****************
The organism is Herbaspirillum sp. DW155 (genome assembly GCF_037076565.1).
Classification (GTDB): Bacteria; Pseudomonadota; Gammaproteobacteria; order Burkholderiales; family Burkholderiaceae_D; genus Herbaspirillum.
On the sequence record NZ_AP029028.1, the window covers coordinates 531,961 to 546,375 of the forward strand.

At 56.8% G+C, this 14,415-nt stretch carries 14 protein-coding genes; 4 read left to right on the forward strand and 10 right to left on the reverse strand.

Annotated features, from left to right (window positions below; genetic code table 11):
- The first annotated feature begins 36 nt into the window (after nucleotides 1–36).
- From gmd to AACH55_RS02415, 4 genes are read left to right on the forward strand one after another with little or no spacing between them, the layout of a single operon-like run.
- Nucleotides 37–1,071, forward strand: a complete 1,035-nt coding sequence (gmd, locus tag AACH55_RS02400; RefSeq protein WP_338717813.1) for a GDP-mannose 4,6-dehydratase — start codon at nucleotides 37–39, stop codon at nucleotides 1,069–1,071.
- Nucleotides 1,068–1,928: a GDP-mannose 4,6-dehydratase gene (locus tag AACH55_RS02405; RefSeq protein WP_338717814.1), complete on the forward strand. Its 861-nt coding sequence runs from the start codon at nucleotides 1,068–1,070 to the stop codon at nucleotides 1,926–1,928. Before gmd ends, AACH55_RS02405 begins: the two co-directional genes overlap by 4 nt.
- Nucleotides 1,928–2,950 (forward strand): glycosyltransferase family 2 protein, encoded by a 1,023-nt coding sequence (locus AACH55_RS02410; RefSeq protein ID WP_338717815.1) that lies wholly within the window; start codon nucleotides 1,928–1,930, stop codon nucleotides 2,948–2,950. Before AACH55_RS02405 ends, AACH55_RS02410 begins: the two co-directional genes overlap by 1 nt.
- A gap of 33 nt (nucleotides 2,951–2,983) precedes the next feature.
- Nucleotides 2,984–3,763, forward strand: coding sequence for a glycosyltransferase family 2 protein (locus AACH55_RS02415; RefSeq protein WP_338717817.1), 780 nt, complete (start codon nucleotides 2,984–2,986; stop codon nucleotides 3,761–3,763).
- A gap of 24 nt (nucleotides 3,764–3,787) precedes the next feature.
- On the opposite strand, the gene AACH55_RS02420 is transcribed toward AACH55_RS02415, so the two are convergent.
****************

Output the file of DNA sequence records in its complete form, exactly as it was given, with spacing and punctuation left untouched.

The organism is Herbaspirillum sp. DW155 (genome assembly GCF_037076565.1).
Classification (GTDB): Bacteria; Pseudomonadota; Gammaproteobacteria; order Burkholderiales; family Burkholderiaceae_D; genus Herbaspirillum.
On the sequence record NZ_AP029028.1, the window covers coordinates 531,961 to 546,375 of the forward strand.

At 56.8% G+C, this 14,415-nt stretch carries 14 protein-coding genes; 4 read left to right on the forward strand and 10 right to left on the reverse strand.

Annotated features, from left to right (window positions below; genetic code table 11):
- The first annotated feature begins 36 nt into the window (after nucleotides 1–36).
- From gmd to AACH55_RS02415, 4 genes are read left to right on the forward strand one after another with little or no spacing between them, the layout of a single operon-like run.
- Nucleotides 37–1,071, forward strand: a complete 1,035-nt coding sequence (gmd, locus tag AACH55_RS02400; RefSeq protein WP_338717813.1) for a GDP-mannose 4,6-dehydratase — start codon at nucleotides 37–39, stop codon at nucleotides 1,069–1,071.
- Nucleotides 1,068–1,928: a GDP-mannose 4,6-dehydratase gene (locus tag AACH55_RS02405; RefSeq protein WP_338717814.1), complete on the forward strand. Its 861-nt coding sequence runs from the start codon at nucleotides 1,068–1,070 to the stop codon at nucleotides 1,926–1,928. Before gmd ends, AACH55_RS02405 begins: the two co-directional genes overlap by 4 nt.
- Nucleotides 1,928–2,950 (forward strand): glycosyltransferase family 2 protein, encoded by a 1,023-nt coding sequence (locus AACH55_RS02410; RefSeq protein ID WP_338717815.1) that lies wholly within the window; start codon nucleotides 1,928–1,930, stop codon nucleotides 2,948–2,950. Before AACH55_RS02405 ends, AACH55_RS02410 begins: the two co-directional genes overlap by 1 nt.
- A gap of 33 nt (nucleotides 2,951–2,983) precedes the next feature.
- Nucleotides 2,984–3,763, forward strand: coding sequence for a glycosyltransferase family 2 protein (locus AACH55_RS02415; RefSeq protein WP_338717817.1), 780 nt, complete (start codon nucleotides 2,984–2,986; stop codon nucleotides 3,761–3,763).
- A gap of 24 nt (nucleotides 3,764–3,787) precedes the next feature.
- On the opposite strand, the gene AACH55_RS02420 is transcribed toward AACH55_RS02415, so the two are convergent.